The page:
European banks paid a heavy price for their Greek exposure in 2011 but for some at least the worst of the debt problems appear over, leaving them better placed to cope now with a eurozone recession.
Nearly all took large charges to cover a historic Greek government bond writedown worth some 107 billion euros ($172 billion) included in a second massive debt bailout just agreed for Athens.
At the same time, they have had to prepare for tougher capital rules which require the banks to increase readily available reserves to ensure they can survive any new financial crisis.
Then there were the accidents -- British banks took a huge hit after running foul of the regulators on sales of Payment Protection Insurance (PPI) while public opinion bashed all lenders as more interested in huge bonus payouts than in providing credit to get business going again.
Governments too got frustrated at the banks' reluctance to lend despite massive liquidity provided by the European Central Bank and with the eurozone forecast to be in mild recession this year, that pressure will likely grow.
Despite the drawbacks, bank shares have attracted increasing attention in recent months as investors buy into a sector which has been in the doldrums since the height of the global financial crisis in 2008.
Some analysts believe the stocks are so beaten down that they are cheap enough now to be worth the risk.
"Banks have enjoyed a very strong start to the year (with large share price gains) as the European banking sector is benefiting from the huge boost of liquidity from the ECB," said Simon Denham, head of Capital Spreads trading group in London.
"Their balance sheets are being restored and the threat of a new credit crunch (has been) recently averted," Denham said, referring to the ECB action.
Deutsche Bank, the biggest in European powerhouse Germany, did better than most of its peers, even if it failed to meet its 2011 profit targets as the second half of the year deteriorated.
"Following the favourable development of the markets in the first six months, we had to face extremely adverse external circumstances in the second half of 2011," chief executive Josef Ackermann said.
"The sovereign debt crisis in Europe led to mounting uncertainty on the markets around the world and to reticence among clients -- above all in Europe," he said.
Deutsche Bank's 2011 net profit was still up 87 percent at 4.3 billion euros as revenues rose 16 percent to 33.2 billion euros, buoyed by its core traditional banking business.
Ackermann said that "both politically and economically, it will be another very challenging year."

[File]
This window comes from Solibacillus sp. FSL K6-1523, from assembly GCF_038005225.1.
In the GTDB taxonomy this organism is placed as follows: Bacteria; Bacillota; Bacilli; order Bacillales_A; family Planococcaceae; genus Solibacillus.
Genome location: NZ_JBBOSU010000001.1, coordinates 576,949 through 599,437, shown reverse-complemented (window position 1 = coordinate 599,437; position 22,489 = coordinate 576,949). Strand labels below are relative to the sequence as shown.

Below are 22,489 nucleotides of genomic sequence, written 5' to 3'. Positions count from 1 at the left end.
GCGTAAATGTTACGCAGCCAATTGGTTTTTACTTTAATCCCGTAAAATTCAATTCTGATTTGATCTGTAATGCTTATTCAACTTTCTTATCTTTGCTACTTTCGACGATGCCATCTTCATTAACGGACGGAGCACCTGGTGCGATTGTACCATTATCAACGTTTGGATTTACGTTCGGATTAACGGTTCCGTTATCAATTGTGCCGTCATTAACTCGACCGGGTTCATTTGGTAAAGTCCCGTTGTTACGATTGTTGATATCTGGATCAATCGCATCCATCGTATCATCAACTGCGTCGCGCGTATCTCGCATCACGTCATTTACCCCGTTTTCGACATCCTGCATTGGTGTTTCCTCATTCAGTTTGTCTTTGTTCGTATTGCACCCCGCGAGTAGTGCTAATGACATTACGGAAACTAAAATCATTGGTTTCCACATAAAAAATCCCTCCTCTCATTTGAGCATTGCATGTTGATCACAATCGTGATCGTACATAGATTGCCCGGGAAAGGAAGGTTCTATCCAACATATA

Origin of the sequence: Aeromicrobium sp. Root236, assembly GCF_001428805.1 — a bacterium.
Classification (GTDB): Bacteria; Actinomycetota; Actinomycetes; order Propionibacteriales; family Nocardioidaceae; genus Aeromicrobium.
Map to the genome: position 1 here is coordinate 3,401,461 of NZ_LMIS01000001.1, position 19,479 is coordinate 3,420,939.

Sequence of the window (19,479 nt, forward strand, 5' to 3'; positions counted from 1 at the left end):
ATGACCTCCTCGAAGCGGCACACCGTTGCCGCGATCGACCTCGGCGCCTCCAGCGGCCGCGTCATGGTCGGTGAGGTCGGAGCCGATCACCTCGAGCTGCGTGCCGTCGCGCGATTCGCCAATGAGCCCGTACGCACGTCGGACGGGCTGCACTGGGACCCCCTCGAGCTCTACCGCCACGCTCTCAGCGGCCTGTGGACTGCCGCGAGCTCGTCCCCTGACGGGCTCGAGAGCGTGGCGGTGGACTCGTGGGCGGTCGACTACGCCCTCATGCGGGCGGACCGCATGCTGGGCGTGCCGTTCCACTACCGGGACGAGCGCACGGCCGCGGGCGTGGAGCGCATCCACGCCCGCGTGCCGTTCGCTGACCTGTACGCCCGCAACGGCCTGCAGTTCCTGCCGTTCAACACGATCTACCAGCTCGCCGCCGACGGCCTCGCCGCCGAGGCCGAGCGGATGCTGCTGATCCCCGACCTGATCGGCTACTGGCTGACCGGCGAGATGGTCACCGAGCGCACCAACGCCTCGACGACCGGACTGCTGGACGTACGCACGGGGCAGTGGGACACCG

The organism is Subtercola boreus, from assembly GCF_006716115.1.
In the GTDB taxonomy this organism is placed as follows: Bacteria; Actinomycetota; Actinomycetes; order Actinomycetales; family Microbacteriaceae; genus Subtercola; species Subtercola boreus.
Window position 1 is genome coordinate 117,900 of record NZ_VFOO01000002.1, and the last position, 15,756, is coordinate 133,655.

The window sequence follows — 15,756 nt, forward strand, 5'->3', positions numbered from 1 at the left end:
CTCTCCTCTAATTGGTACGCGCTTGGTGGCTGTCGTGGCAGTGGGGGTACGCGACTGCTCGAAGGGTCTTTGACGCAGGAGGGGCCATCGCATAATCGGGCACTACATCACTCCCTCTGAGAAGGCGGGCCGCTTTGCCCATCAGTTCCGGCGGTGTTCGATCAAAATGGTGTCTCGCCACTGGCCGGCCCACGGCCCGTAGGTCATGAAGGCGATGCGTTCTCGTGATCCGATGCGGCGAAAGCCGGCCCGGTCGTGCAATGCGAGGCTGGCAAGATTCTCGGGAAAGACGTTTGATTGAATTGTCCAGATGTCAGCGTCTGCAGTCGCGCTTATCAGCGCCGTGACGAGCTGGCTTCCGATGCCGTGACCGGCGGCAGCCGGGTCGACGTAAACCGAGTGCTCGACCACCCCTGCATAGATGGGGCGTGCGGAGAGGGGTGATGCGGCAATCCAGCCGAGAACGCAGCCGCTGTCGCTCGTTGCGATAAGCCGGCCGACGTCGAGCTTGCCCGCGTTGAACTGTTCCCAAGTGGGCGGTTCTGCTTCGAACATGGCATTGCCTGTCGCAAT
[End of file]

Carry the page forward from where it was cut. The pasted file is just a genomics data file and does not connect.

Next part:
Commerzbank, ranked number two in Germany, saw its 2011 earnings sink more than 55 percent as the eurozone debt crisis and losses on its Greece investments hit home.
"2011 was characterised for Commerzbank by a successful first six months and difficult market conditions in the second half," chief executive Martin Blessing said.
Commerzbank said it was making "very good progress" on bolstering its reserves but hit market sentiment by announcing a 10 percent capital increase.
In Britain, bailed-out Lloyds Banking Group saw its losses soar nine-fold to £2.78 billion (3.27 billion euros, $4.38 billion) as it took PPI provisions of £3.2 billion.
Royal Bank of Scotland, 82-percent government owned, said its losses jumped to £1.99 billion from £1.12 billion after a £1.1 billion hit on the value of its Greek government bonds.
"Our job is to defuse the biggest-ever time bomb in banking balance sheets. In this respect, we are making progress," chief executive Stephen Hester said.
In France, Dexia stole the bad headlines, chalking up a record annual loss of 11.6 billion euros as the already bailed out lender sought more government help after yet more damage from its huge holdings of Greek government bonds.
At the end of 2011, the Franco-Belgian bank had to ask for state funding as the financial markets turned against it and is now in the process of being wound up.
Meanwhile, top French bank Societe Generale reported a 39-percent slump, reflecting a radical balance sheet clearout of bad debt from Greece and the US subprime home loan crisis.
The bank wrote-down its Greek government bond holdings by 75 percent, a level that turned out to be about in line with the final level agreed.
France's biggest bank BNP Paribas suffered similarly, taking a similar loss on its Greek bonds as net profit dropped 23 percent.
On Monday, Europe's biggest bank HSBC reports its 2011 earnings.